CAMPAIGNERS fighting to revitalise Inchgreen drydock are now working on ideas to breathe new life into Greenock's historic sugar sheds.

The iconic structures were made wind and watertight by Riverside Inverclyde over 10 years ago but development plans subsequently stalled amid the financial crash and credit crunch.

Now the Inchgreen activists are putting the sheds back under the spotlight as part of their efforts to create jobs and restore the district's rich industrial heritage.

They were taken on a tour of the sheds by this week led by owners Peel and their property director Brian Lavalette.

Also in attendance were David Mann, the director of the Scottish Heritage Museum, and David O’Neil, director of Falls of Clyde International plus other activists and Councillor Ciano Rebecchi.

Group spokesman Robert Buirds said: "David Mann made a number of observations regarding the enormous size of the buildings and the undertaking required to regenerate some of the buildings.

"Mr O’Neil was impressed at the historical structure of the buildings and the James Watt Harbour for his plans on returning the Falls of Clyde ship to its birthplace.

The group is now poised for talks to discuss the visit and explore heritage opportunities that may exist to develop the sheds, in a way that that complements the James Watt Dock harbour and successful marina.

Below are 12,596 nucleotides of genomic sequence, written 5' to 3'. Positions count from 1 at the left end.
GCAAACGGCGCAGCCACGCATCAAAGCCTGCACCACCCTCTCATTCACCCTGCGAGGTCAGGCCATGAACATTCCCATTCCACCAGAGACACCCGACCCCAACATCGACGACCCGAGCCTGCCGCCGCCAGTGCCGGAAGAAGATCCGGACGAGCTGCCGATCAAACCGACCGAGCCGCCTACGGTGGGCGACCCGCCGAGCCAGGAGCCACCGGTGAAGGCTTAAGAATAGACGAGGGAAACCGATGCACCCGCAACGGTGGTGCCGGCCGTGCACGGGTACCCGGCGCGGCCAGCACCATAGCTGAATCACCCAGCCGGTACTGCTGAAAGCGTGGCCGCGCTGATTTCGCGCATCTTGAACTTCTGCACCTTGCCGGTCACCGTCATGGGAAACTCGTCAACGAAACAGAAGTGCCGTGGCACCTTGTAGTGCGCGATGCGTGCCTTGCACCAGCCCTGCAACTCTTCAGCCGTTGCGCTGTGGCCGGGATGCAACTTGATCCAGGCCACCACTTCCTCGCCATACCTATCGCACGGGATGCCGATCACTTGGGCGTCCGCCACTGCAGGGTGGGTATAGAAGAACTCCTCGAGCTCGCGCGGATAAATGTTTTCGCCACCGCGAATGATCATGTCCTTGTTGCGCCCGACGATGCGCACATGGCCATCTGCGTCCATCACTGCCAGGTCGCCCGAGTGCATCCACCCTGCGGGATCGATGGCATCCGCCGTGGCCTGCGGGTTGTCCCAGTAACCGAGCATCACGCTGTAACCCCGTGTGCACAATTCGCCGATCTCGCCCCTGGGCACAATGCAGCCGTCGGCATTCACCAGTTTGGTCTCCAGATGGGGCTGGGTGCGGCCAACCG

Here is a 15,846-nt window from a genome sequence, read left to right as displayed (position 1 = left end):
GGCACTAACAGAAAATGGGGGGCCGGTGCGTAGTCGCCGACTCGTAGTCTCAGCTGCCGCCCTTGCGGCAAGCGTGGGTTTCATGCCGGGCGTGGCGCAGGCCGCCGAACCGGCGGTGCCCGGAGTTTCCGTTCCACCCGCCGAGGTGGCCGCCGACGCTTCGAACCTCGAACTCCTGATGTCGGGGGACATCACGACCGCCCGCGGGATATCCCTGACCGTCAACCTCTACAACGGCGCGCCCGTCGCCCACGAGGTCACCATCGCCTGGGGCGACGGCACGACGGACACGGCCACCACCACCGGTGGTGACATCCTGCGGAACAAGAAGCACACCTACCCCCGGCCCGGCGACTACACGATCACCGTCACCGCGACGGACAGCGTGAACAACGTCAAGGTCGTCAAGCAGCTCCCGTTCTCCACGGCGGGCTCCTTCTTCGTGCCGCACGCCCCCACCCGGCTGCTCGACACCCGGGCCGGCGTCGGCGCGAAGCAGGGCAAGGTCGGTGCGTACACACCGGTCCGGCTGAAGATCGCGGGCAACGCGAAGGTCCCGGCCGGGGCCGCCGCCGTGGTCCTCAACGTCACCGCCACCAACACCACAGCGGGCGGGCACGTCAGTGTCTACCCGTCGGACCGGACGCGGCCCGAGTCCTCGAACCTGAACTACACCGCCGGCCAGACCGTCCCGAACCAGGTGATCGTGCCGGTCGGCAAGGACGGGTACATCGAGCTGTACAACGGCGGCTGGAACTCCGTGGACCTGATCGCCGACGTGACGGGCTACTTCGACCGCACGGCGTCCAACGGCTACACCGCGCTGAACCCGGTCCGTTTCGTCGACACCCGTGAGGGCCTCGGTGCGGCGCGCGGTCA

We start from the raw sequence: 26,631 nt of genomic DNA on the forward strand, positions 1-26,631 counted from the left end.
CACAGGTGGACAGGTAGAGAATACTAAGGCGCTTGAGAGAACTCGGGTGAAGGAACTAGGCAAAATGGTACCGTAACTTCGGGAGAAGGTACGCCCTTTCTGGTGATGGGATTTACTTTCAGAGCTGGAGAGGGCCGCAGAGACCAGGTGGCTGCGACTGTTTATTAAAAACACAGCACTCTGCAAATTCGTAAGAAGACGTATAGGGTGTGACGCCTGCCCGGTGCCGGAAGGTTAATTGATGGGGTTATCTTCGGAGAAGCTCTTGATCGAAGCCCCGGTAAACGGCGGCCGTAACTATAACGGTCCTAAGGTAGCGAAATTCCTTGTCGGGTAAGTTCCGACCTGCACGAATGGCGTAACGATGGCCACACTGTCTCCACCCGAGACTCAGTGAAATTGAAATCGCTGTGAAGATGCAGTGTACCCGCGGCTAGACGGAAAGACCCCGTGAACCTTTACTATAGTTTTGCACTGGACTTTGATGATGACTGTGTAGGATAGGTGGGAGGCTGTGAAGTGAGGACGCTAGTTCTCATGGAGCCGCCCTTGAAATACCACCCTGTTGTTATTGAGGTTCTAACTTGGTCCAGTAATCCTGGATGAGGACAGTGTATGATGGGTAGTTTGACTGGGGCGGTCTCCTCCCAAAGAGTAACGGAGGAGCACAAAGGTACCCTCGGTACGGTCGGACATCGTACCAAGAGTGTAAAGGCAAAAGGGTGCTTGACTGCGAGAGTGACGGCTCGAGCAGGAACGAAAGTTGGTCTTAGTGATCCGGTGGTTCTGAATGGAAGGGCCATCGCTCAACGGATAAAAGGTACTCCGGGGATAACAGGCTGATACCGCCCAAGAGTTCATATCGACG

Robert said: "We will further develop the discussion at our meeting with Visit Scotland officers at our meeting on March 30, regarding opportunities for assistance."

The campaigners have welcomed the recent publication of an Inverclyde Heritage Strategy and believe the using the sugar sheds should play an integral part in it.

Mr Buirds told the Tele: "The campaign was pleased at the publication of the strategy” and its 10-year plan to 2029, as it fitted into the campaign's support for our industrial heritage and job creation.

"We like many in Inverclyde believe we have a rich heritage which has been under valued and not been fully exploited in bringing benefits to the community.

"The strategy - properly implemented and funded - could be a game changer in exploiting our rich maritime heritage and create jobs, attractions and encourage visitors from other parts of Scotland and elsewhere, bringing benefits to our community."